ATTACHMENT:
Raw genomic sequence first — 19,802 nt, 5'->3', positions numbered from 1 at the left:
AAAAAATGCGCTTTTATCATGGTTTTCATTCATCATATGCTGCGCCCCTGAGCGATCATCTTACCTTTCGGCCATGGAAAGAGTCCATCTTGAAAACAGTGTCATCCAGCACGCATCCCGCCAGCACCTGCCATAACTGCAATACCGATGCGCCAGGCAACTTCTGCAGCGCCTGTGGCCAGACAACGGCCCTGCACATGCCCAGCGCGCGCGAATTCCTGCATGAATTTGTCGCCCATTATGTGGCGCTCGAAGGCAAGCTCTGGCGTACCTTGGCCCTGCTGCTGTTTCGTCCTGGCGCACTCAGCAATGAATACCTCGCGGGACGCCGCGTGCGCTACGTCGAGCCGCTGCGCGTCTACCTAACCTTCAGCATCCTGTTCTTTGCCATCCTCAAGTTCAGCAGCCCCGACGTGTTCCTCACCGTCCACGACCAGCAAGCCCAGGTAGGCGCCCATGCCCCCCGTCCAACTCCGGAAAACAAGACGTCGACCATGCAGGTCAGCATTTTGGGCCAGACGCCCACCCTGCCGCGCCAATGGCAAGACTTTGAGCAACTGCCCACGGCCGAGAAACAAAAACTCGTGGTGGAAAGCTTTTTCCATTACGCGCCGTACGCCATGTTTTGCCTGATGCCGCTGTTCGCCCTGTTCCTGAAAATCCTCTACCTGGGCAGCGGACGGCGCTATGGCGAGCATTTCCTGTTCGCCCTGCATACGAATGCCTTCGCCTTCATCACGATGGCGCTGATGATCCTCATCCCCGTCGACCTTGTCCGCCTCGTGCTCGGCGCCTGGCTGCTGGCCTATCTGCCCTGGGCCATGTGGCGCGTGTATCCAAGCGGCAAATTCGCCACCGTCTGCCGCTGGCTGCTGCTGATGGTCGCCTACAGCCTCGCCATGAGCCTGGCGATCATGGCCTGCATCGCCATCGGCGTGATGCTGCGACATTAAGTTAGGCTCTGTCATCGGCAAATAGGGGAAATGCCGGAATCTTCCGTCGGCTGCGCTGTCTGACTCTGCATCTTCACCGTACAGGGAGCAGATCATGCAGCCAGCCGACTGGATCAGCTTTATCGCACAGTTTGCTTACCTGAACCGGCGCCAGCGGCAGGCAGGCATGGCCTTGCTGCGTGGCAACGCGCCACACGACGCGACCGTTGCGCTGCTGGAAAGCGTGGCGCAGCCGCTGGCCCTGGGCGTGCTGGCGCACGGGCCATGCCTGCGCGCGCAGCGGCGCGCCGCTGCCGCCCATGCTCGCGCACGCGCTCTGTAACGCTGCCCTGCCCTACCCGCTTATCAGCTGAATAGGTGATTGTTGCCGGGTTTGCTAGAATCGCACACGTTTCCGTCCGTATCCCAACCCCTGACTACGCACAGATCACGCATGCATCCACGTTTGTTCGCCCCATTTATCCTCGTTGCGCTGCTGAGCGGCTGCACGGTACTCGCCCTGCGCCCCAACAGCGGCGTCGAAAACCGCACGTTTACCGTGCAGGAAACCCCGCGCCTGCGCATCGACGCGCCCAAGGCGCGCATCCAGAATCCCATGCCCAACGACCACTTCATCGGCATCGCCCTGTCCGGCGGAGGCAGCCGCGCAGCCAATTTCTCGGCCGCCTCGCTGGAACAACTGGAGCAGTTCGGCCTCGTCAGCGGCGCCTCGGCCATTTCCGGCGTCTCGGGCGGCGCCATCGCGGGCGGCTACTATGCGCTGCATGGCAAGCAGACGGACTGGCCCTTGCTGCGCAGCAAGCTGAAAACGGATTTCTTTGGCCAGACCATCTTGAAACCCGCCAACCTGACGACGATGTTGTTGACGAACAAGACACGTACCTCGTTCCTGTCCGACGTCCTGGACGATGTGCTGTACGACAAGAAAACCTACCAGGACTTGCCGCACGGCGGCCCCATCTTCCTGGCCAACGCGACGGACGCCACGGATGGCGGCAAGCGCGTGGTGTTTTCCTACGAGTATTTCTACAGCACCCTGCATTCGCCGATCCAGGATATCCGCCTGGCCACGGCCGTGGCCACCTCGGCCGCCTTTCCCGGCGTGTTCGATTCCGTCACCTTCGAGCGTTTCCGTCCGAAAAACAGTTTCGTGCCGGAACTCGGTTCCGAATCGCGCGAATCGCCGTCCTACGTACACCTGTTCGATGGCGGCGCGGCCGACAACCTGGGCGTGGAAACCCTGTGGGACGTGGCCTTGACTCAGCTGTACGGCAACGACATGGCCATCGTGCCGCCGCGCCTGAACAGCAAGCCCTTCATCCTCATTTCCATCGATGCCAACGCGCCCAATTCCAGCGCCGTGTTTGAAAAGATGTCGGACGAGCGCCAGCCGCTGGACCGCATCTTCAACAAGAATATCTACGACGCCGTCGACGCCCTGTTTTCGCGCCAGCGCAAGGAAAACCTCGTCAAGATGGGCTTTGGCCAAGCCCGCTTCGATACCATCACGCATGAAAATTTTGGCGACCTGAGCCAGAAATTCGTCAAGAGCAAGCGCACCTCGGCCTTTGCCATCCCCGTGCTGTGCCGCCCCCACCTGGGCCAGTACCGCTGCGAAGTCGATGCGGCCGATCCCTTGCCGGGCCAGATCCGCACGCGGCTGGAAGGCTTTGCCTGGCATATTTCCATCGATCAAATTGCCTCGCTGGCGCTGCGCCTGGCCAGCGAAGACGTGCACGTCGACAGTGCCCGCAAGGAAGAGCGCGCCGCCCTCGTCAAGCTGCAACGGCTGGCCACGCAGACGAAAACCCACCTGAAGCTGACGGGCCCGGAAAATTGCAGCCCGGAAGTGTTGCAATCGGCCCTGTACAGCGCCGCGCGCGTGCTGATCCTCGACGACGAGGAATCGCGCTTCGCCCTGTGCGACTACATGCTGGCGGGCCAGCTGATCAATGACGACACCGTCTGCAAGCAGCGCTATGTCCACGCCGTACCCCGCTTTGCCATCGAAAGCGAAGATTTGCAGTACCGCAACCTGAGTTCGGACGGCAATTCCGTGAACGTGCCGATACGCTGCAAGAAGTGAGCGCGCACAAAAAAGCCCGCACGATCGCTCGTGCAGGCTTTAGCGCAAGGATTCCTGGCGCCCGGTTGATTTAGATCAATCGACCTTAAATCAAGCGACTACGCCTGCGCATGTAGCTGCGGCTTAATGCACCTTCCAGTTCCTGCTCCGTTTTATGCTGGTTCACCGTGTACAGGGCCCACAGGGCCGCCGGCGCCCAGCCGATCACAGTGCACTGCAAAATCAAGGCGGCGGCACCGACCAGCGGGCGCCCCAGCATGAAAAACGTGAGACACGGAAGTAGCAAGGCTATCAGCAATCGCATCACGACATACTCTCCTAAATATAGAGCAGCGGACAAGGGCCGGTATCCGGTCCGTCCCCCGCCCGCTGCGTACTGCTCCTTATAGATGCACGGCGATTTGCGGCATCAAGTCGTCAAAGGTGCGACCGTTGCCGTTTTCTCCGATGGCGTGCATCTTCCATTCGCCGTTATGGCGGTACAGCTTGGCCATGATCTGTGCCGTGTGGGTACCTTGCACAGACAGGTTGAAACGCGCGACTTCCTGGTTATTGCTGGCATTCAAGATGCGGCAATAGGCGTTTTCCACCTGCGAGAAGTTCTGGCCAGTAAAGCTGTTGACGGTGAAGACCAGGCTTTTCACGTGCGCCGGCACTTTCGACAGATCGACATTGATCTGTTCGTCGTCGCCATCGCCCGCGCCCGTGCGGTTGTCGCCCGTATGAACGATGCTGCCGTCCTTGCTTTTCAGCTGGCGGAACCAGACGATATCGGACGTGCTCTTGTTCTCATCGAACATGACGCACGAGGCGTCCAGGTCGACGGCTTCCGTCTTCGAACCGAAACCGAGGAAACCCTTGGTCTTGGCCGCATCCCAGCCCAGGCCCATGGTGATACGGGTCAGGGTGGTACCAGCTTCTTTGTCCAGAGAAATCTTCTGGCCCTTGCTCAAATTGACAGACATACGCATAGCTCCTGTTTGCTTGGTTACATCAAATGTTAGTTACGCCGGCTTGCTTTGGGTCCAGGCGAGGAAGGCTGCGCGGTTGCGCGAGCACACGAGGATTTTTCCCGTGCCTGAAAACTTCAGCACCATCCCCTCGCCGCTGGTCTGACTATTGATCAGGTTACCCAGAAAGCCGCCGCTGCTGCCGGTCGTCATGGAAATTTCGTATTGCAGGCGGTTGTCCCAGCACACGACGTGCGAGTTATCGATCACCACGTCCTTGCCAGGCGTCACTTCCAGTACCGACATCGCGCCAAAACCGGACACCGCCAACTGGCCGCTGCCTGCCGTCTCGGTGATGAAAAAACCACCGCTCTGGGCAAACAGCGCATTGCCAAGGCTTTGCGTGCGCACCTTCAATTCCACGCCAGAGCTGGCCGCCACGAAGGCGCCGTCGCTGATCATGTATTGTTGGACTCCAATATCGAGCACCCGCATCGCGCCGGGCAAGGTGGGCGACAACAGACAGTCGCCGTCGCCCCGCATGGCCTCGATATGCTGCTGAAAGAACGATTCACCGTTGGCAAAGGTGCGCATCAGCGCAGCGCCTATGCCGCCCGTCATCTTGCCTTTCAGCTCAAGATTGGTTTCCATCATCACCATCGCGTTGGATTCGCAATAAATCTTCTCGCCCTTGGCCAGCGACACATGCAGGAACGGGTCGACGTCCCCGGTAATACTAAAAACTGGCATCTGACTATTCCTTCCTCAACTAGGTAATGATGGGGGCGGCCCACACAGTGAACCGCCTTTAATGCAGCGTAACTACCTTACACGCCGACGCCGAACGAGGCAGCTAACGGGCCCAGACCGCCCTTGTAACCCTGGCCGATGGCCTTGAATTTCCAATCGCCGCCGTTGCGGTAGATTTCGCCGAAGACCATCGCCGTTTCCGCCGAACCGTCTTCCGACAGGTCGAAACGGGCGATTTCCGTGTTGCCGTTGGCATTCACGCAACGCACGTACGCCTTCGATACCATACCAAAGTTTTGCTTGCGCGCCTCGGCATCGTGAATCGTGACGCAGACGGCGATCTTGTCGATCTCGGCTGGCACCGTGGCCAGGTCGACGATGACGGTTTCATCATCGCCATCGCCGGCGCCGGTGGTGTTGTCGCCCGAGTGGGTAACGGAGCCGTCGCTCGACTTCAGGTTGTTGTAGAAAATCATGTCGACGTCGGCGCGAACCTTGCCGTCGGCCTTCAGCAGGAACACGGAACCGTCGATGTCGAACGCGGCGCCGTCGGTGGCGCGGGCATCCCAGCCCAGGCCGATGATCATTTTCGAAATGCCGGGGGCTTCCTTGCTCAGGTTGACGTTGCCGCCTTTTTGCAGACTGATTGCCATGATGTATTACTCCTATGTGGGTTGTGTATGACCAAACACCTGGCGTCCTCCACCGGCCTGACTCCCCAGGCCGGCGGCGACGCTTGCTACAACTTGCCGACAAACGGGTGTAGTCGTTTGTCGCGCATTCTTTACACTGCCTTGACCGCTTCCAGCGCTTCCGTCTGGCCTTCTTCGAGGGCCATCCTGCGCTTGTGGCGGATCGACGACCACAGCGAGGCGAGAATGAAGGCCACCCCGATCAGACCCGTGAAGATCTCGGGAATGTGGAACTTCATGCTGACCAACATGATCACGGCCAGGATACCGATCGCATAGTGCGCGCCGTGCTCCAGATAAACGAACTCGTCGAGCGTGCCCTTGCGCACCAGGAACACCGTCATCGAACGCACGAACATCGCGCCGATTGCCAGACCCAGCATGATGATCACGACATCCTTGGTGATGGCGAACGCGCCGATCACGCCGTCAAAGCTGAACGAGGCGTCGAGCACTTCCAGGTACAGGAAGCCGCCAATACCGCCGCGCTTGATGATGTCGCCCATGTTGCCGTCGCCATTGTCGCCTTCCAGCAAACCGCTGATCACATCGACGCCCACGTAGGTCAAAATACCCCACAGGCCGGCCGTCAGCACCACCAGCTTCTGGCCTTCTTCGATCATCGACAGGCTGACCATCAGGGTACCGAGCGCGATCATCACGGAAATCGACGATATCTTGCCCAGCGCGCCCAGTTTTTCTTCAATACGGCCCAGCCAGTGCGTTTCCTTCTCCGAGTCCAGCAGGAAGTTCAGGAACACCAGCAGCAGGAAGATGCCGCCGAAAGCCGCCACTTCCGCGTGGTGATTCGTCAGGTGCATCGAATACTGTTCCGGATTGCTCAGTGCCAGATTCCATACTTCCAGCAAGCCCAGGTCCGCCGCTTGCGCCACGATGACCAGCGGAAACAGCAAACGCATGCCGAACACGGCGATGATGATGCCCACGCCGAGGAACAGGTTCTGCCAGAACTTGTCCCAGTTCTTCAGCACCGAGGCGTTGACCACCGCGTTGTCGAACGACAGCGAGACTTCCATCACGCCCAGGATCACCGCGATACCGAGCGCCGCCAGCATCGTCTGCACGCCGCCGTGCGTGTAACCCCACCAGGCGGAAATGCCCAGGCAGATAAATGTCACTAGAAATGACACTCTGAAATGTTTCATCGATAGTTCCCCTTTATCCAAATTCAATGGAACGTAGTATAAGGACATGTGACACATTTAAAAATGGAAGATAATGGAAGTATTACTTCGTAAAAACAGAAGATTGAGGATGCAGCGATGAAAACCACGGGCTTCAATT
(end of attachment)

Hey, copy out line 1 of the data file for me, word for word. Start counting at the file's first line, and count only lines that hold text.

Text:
Raw genomic sequence first — 19,802 nt, 5'->3', positions numbered from 1 at the left: